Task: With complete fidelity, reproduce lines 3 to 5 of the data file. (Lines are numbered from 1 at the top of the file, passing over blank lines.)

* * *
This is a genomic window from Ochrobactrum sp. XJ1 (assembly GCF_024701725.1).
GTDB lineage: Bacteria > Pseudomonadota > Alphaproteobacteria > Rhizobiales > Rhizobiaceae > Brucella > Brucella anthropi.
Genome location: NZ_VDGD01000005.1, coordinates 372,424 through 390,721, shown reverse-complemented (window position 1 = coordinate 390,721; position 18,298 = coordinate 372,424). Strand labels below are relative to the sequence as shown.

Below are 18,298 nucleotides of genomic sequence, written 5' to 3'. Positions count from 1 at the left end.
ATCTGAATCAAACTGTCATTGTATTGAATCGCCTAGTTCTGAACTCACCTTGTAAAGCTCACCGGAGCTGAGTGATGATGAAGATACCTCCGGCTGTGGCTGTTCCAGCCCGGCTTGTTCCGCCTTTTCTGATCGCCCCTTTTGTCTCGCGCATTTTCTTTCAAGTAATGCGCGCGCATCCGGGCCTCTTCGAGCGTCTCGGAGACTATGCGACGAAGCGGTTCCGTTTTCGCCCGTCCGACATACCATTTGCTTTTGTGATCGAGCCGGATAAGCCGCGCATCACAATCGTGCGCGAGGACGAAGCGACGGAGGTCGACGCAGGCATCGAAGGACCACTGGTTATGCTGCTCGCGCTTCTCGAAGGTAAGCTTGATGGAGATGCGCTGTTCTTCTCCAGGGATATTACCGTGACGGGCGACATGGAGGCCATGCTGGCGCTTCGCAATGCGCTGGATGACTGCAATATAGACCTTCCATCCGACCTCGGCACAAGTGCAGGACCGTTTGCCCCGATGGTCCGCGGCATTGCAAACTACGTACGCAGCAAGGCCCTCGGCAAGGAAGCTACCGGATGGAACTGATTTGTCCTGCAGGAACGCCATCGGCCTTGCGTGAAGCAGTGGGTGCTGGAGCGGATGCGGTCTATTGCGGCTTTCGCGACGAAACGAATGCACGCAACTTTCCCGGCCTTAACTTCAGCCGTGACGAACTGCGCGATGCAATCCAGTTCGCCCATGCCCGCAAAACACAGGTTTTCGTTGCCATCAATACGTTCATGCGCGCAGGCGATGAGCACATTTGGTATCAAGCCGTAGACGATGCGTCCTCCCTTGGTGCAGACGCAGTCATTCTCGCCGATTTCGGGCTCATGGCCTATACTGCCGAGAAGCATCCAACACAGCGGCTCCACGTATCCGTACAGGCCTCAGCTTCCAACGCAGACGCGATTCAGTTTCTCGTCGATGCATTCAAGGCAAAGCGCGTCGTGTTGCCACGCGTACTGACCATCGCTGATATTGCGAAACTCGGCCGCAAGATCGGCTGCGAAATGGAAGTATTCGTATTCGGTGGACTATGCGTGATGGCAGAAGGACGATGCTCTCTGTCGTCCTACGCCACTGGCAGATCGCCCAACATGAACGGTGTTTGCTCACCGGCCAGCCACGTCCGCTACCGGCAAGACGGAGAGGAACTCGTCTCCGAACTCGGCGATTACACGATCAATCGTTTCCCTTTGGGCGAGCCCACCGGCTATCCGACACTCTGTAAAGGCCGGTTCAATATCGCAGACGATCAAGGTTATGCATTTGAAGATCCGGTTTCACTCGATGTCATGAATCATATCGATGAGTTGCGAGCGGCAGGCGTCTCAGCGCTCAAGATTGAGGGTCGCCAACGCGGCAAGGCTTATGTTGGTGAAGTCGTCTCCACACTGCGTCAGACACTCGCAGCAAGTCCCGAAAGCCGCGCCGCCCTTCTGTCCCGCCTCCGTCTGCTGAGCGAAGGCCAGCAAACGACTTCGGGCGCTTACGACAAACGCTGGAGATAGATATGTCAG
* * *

Genome location: NZ_VDGD01000005.1, coordinates 372,424 through 390,721, shown reverse-complemented (window position 1 = coordinate 390,721; position 18,298 = coordinate 372,424). Strand labels below are relative to the sequence as shown.

Below are 18,298 nucleotides of genomic sequence, written 5' to 3'. Positions count from 1 at the left end.
ATCTGAATCAAACTGTCATTGTATTGAATCGCCTAGTTCTGAACTCACCTTGTAAAGCTCACCGGAGCTGAGTGATGATGAAGATACCTCCGGCTGTGGCTGTTCCAGCCCGGCTTGTTCCGCCTTTTCTGATCGCCCCTTTTGTCTCGCGCATTTTCTTTCAAGTAATGCGCGCGCATCCGGGCCTCTTCGAGCGTCTCGGAGACTATGCGACGAAGCGGTTCCGTTTTCGCCCGTCCGACATACCATTTGCTTTTGTGATCGAGCCGGATAAGCCGCGCATCACAATCGTGCGCGAGGACGAAGCGACGGAGGTCGACGCAGGCATCGAAGGACCACTGGTTATGCTGCTCGCGCTTCTCGAAGGTAAGCTTGATGGAGATGCGCTGTTCTTCTCCAGGGATATTACCGTGACGGGCGACATGGAGGCCATGCTGGCGCTTCGCAATGCGCTGGATGACTGCAATATAGACCTTCCATCCGACCTCGGCACAAGTGCAGGACCGTTTGCCCCGATGGTCCGCGGCATTGCAAACTACGTACGCAGCAAGGCCCTCGGCAAGGAAGCTACCGGATGGAACTGATTTGTCCTGCAGGAACGCCATCGGCCTTGCGTGAAGCAGTGGGTGCTGGAGCGGATGCGGTCTATTGCGGCTTTCGCGACGAAACGAATGCACGCAACTTTCCCGGCCTTAACTTCAGCCGTGACGAACTGCGCGATGCAATCCAGTTCGCCCATGCCCGCAAAACACAGGTTTTCGTTGCCATCAATACGTTCATGCGCGCAGGCGATGAGCACATTTGGTATCAAGCCGTAGACGATGCGTCCTCCCTTGGTGCAGACGCAGTCATTCTCGCCGATTTCGGGCTCATGGCCTATACTGCCGAGAAGCATCCAACACAGCGGCTCCACGTATCCGTACAGGCCTCAGCTTCCAACGCAGACGCGATTCAGTTTCTCGTCGATGCATTCAAGGCAAAGCGCGTCGTGTTGCCACGCGTACTGACCATCGCTGATATTGCGAAACTCGGCCGCAAGATCGGCTGCGAAATGGAAGTATTCGTATTCGGTGGACTATGCGTGATGGCAGAAGGACGATGCTCTCTGTCGTCCTACGCCACTGGCAGATCGCCCAACATGAACGGTGTTTGCTCACCGGCCAGCCACGTCCGCTACCGGCAAGACGGAGAGGAACTCGTCTCCGAACTCGGCGATTACACGATCAATCGTTTCCCTTTGGGCGAGCCCACCGGCTATCCGACACTCTGTAAAGGCCGGTTCAATATCGCAGACGATCAAGGTTATGCATTTGAAGATCCGGTTTCACTCGATGTCATGAATCATATCGATGAGTTGCGAGCGGCAGGCGTCTCAGCGCTCAAGATTGAGGGTCGCCAACGCGGCAAGGCTTATGTTGGTGAAGTCGTCTCCACACTGCGTCAGACACTCGCAGCAAGTCCCGAAAGCCGCGCCGCCCTTCTGTCCCGCCTCCGTCTGCTGAGCGAAGGCCAGCAAACGACTTCGGGCGCTTACGACAAACGCTGGAGATAGATATGTCAG